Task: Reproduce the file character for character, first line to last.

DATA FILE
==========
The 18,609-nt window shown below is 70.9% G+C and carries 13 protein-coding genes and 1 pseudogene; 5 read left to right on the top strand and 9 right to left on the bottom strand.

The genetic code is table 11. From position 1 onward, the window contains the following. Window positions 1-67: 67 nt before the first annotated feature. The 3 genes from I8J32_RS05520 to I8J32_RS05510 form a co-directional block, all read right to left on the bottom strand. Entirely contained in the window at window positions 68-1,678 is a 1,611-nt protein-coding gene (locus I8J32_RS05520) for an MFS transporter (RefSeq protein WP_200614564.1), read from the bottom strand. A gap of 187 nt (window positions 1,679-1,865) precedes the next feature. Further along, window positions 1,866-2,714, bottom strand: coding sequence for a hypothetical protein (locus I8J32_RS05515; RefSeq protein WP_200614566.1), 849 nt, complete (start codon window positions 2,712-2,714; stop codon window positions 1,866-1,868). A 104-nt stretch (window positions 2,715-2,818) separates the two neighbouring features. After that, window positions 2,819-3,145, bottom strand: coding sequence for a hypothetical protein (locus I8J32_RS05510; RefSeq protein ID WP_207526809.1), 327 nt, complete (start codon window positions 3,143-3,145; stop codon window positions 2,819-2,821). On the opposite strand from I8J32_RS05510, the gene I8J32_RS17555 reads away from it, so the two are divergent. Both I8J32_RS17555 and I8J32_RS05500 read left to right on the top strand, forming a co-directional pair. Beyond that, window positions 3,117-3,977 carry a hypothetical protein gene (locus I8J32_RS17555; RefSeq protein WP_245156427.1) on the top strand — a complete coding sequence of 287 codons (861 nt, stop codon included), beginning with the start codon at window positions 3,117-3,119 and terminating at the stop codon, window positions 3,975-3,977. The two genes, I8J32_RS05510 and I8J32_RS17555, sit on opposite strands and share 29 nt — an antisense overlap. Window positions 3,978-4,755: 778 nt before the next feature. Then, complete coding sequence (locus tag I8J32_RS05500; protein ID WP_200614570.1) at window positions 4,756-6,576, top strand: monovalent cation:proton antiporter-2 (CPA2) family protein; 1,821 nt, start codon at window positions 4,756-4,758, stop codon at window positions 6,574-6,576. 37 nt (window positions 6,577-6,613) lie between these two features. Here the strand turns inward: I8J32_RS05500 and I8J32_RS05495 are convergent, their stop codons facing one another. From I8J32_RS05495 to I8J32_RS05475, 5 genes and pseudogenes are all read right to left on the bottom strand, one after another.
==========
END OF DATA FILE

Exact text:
The 18,609-nt window shown below is 70.9% G+C and carries 13 protein-coding genes and 1 pseudogene; 5 read left to right on the top strand and 9 right to left on the bottom strand.

The genetic code is table 11. From position 1 onward, the window contains the following. Window positions 1-67: 67 nt before the first annotated feature. The 3 genes from I8J32_RS05520 to I8J32_RS05510 form a co-directional block, all read right to left on the bottom strand. Entirely contained in the window at window positions 68-1,678 is a 1,611-nt protein-coding gene (locus I8J32_RS05520) for an MFS transporter (RefSeq protein WP_200614564.1), read from the bottom strand. A gap of 187 nt (window positions 1,679-1,865) precedes the next feature. Further along, window positions 1,866-2,714, bottom strand: coding sequence for a hypothetical protein (locus I8J32_RS05515; RefSeq protein WP_200614566.1), 849 nt, complete (start codon window positions 2,712-2,714; stop codon window positions 1,866-1,868). A 104-nt stretch (window positions 2,715-2,818) separates the two neighbouring features. After that, window positions 2,819-3,145, bottom strand: coding sequence for a hypothetical protein (locus I8J32_RS05510; RefSeq protein ID WP_207526809.1), 327 nt, complete (start codon window positions 3,143-3,145; stop codon window positions 2,819-2,821). On the opposite strand from I8J32_RS05510, the gene I8J32_RS17555 reads away from it, so the two are divergent. Both I8J32_RS17555 and I8J32_RS05500 read left to right on the top strand, forming a co-directional pair. Beyond that, window positions 3,117-3,977 carry a hypothetical protein gene (locus I8J32_RS17555; RefSeq protein WP_245156427.1) on the top strand — a complete coding sequence of 287 codons (861 nt, stop codon included), beginning with the start codon at window positions 3,117-3,119 and terminating at the stop codon, window positions 3,975-3,977. The two genes, I8J32_RS05510 and I8J32_RS17555, sit on opposite strands and share 29 nt — an antisense overlap. Window positions 3,978-4,755: 778 nt before the next feature. Then, complete coding sequence (locus tag I8J32_RS05500; protein ID WP_200614570.1) at window positions 4,756-6,576, top strand: monovalent cation:proton antiporter-2 (CPA2) family protein; 1,821 nt, start codon at window positions 4,756-4,758, stop codon at window positions 6,574-6,576. 37 nt (window positions 6,577-6,613) lie between these two features. Here the strand turns inward: I8J32_RS05500 and I8J32_RS05495 are convergent, their stop codons facing one another. From I8J32_RS05495 to I8J32_RS05475, 5 genes and pseudogenes are all read right to left on the bottom strand, one after another.